Guam-based conservation helps save endangered species

  • Published
  • By Master Sgt. Orville F. Desjarlais Jr.
  • Air Force Print News
Conservation efforts here are protecting endangered species and allowing for the re-introduction of two bird types.

Andersen Air Force Base has a national wildlife refuge covered by a limestone forest, a sensitive island ecosystem that supports native fauna and flora, including threatened and endangered species.

Dana Lujan, chief conservation officer here, said it is challenging protecting animal species including the Mariana crow, the Marianas fruit bat, the Micronesia starling and the Guam rail.

The Guam rail is a flightless native bird that thrived here until a military cargo ship accidentally introduced the brown tree snake here during World War II. The snake ate all the rails’ eggs, making it extinct on the island.

Base and Guam officials are now re-introducing two species of birds, the Guam rail and the Kingfisher.

“We are not having any luck with having these species reproduce in captivity,” Mr. Lujan said.

Officials released the birds into a snake-controlled environment in the jungle. Although the snakes didn’t kill them this time, feral cats wiped them out. Other animals that don’t originate from Guam that are causing problems are deer from the Philippines and feral pigs.

Controlled hunting helps with the deer and pig population, while officials are still struggling with containing the brown tree snake.

The Mariana crow became an endangered species in 1984. There are only 10 left on the island, all of which are located on base. Andersen AFB is working with Government of Guam officials to erect solar-powered electrical barriers at the base of trees that contain crow’s nests.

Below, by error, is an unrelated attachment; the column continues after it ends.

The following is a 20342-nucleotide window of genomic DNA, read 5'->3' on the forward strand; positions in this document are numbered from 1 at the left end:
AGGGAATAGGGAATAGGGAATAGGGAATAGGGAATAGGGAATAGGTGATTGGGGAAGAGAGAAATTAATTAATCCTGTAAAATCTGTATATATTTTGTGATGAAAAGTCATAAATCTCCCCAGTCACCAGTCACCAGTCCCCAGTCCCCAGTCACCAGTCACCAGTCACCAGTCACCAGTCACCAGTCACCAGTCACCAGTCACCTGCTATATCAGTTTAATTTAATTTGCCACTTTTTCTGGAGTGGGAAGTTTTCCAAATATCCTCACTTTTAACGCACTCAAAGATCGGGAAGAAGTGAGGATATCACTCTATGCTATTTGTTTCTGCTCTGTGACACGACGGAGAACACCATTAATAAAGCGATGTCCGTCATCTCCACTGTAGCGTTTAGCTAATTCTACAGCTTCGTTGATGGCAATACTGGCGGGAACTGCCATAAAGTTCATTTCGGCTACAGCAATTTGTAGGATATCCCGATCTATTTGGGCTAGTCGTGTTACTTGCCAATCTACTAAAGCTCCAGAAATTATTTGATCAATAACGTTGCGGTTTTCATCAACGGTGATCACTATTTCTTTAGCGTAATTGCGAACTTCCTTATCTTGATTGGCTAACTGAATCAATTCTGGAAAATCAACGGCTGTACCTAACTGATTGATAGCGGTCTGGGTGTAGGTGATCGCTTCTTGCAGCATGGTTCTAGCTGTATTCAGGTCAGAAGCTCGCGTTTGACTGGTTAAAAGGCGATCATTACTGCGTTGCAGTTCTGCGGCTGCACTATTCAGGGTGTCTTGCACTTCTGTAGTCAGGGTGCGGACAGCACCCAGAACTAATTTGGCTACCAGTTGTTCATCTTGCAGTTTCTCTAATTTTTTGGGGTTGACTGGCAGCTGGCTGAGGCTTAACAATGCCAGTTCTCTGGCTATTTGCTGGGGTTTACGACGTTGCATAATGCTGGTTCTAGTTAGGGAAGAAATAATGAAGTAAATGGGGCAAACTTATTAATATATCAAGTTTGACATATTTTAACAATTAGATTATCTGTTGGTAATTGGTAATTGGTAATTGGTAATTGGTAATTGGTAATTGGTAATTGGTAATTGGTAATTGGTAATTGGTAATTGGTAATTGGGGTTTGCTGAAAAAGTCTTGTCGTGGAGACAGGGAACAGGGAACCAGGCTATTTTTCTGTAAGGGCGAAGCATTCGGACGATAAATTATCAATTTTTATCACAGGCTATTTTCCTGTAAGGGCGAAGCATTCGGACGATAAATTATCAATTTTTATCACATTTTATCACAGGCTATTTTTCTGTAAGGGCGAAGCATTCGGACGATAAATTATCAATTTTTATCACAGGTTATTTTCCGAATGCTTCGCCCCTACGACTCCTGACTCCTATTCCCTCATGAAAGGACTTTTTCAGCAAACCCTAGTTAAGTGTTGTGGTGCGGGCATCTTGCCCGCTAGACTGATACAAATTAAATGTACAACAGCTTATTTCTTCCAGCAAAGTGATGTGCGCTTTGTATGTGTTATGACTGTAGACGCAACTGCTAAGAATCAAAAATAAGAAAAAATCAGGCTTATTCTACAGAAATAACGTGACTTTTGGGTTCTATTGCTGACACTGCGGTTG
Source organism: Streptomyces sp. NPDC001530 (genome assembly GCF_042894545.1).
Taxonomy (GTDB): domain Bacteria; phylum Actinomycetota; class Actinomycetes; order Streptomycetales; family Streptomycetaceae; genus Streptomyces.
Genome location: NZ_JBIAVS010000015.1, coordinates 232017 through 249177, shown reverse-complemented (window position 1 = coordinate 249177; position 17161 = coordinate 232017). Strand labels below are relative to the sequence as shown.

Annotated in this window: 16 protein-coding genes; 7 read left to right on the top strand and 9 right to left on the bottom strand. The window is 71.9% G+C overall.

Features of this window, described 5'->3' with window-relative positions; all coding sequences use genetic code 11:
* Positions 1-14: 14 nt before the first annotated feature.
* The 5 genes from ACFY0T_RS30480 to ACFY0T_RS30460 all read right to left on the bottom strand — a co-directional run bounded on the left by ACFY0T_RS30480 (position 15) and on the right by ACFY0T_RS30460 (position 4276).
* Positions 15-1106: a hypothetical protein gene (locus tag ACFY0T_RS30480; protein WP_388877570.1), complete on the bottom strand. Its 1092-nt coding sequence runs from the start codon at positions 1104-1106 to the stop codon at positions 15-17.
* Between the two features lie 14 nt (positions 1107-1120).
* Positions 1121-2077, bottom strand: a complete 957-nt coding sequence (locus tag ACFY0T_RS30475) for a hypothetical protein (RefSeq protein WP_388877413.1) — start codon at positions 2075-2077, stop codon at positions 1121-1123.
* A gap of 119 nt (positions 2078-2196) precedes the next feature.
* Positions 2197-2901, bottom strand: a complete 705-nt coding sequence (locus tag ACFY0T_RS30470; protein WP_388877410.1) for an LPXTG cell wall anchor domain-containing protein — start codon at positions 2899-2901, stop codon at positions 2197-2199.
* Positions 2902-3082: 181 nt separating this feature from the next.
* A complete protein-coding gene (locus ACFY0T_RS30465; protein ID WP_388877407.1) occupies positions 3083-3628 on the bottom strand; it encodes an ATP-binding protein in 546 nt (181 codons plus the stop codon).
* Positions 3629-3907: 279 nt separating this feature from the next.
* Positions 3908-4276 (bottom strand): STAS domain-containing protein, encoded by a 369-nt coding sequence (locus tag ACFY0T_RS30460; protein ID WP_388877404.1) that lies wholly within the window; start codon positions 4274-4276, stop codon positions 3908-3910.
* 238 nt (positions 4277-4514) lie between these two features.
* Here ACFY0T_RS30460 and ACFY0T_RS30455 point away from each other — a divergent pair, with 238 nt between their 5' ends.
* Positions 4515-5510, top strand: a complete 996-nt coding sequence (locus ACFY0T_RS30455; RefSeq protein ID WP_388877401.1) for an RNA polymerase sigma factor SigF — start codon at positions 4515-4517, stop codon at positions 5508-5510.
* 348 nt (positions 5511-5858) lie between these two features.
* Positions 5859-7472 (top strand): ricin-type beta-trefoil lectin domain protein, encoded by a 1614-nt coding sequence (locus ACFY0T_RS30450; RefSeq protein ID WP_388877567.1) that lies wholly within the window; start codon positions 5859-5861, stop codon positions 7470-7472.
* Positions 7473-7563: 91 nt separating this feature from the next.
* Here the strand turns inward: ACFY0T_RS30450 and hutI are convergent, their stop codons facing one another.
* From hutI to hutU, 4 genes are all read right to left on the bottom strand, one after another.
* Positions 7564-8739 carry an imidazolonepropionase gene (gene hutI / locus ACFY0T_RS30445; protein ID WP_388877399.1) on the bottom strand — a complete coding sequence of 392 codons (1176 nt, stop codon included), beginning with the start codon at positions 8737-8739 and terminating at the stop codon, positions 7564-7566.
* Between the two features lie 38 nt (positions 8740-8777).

They periodically use a mirror to check for eggs in the nest, and when they find one they exchange the real egg with a fake one so they can ensure its safety by incubating and hand-raising the crow until it is big enough to release into the wild again.

“Although we have an electrical barrier, the egg is still susceptible to snakes,” Mr. Lujan said. “One time we caught six snakes in a tree and one of the snakes had the dummy egg in its mouth.”

Teamed up with Guam’s Division of Aquatic and Wildlife Resources, they recently released 10 crows, but only two survived. Experts think they died because of their failure to forage.

“Basically, they didn’t know how to find food,” Mr. Lujan said.

“As part of the recovery effort, we help control the tree snake population, which assists the (birds) in their survivability,” Mr. Lujan said.

Conservation officials have placed snake traps across the base to control the brown tree snake, which has decimated the native bird population on Guam. Not just birds were wiped out, but bats, too.

Once a delicacy on Guam, the Mariana fruit bat is now an endangered species with only 100 left on Andersen AFB.

“The young attach to their mother,” Mr. Lujan said. “However, when the mother forages for food, she leaves her young behind, which makes them susceptible to tree snakes.”

“In the future, we want to conduct an area-wide snake trapping in the bats’ area,” he said.

Mr. Lujan supervises 30 conservation programs on Andersen to help save what they have and re-introduce what they lost.